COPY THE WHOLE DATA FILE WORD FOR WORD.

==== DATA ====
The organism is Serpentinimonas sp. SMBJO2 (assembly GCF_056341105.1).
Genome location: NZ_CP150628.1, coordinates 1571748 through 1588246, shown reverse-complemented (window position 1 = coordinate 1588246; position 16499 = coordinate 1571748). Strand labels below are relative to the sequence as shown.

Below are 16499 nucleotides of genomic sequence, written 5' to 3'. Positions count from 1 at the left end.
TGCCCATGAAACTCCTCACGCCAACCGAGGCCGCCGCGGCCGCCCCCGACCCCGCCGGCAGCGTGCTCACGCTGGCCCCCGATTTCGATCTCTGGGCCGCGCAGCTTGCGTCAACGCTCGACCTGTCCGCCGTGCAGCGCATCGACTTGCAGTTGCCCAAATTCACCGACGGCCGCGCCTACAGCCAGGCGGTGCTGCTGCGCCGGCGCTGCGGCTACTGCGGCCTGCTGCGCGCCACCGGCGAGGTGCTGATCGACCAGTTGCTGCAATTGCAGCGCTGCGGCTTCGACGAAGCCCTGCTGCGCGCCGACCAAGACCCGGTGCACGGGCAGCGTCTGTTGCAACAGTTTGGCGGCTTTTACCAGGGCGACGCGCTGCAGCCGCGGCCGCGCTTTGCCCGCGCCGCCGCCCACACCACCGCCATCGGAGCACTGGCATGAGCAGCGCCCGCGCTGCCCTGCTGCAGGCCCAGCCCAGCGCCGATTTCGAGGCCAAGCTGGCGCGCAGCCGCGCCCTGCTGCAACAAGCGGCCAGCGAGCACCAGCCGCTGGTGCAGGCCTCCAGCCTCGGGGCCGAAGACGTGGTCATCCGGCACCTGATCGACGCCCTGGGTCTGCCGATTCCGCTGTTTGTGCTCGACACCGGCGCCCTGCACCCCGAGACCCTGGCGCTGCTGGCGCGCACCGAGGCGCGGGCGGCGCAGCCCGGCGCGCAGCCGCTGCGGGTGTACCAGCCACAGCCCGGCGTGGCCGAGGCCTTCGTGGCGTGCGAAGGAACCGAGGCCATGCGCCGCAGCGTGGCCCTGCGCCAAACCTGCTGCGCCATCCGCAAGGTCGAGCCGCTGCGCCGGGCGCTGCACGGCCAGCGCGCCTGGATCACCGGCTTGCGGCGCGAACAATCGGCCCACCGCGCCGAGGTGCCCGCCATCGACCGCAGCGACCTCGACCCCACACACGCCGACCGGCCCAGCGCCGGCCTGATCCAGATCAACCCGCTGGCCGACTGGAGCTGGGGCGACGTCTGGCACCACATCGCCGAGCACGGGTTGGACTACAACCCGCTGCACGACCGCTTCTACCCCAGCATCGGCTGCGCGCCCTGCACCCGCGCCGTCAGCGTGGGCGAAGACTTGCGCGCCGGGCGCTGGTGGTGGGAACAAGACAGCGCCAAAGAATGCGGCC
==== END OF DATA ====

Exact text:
The organism is Serpentinimonas sp. SMBJO2 (assembly GCF_056341105.1).
Genome location: NZ_CP150628.1, coordinates 1571748 through 1588246, shown reverse-complemented (window position 1 = coordinate 1588246; position 16499 = coordinate 1571748). Strand labels below are relative to the sequence as shown.

Below are 16499 nucleotides of genomic sequence, written 5' to 3'. Positions count from 1 at the left end.
TGCCCATGAAACTCCTCACGCCAACCGAGGCCGCCGCGGCCGCCCCCGACCCCGCCGGCAGCGTGCTCACGCTGGCCCCCGATTTCGATCTCTGGGCCGCGCAGCTTGCGTCAACGCTCGACCTGTCCGCCGTGCAGCGCATCGACTTGCAGTTGCCCAAATTCACCGACGGCCGCGCCTACAGCCAGGCGGTGCTGCTGCGCCGGCGCTGCGGCTACTGCGGCCTGCTGCGCGCCACCGGCGAGGTGCTGATCGACCAGTTGCTGCAATTGCAGCGCTGCGGCTTCGACGAAGCCCTGCTGCGCGCCGACCAAGACCCGGTGCACGGGCAGCGTCTGTTGCAACAGTTTGGCGGCTTTTACCAGGGCGACGCGCTGCAGCCGCGGCCGCGCTTTGCCCGCGCCGCCGCCCACACCACCGCCATCGGAGCACTGGCATGAGCAGCGCCCGCGCTGCCCTGCTGCAGGCCCAGCCCAGCGCCGATTTCGAGGCCAAGCTGGCGCGCAGCCGCGCCCTGCTGCAACAAGCGGCCAGCGAGCACCAGCCGCTGGTGCAGGCCTCCAGCCTCGGGGCCGAAGACGTGGTCATCCGGCACCTGATCGACGCCCTGGGTCTGCCGATTCCGCTGTTTGTGCTCGACACCGGCGCCCTGCACCCCGAGACCCTGGCGCTGCTGGCGCGCACCGAGGCGCGGGCGGCGCAGCCCGGCGCGCAGCCGCTGCGGGTGTACCAGCCACAGCCCGGCGTGGCCGAGGCCTTCGTGGCGTGCGAAGGAACCGAGGCCATGCGCCGCAGCGTGGCCCTGCGCCAAACCTGCTGCGCCATCCGCAAGGTCGAGCCGCTGCGCCGGGCGCTGCACGGCCAGCGCGCCTGGATCACCGGCTTGCGGCGCGAACAATCGGCCCACCGCGCCGAGGTGCCCGCCATCGACCGCAGCGACCTCGACCCCACACACGCCGACCGGCCCAGCGCCGGCCTGATCCAGATCAACCCGCTGGCCGACTGGAGCTGGGGCGACGTCTGGCACCACATCGCCGAGCACGGGTTGGACTACAACCCGCTGCACGACCGCTTCTACCCCAGCATCGGCTGCGCGCCCTGCACCCGCGCCGTCAGCGTGGGCGAAGACTTGCGCGCCGGGCGCTGGTGGTGGGAACAAGACAGCGCCAAAGAATGCGGCC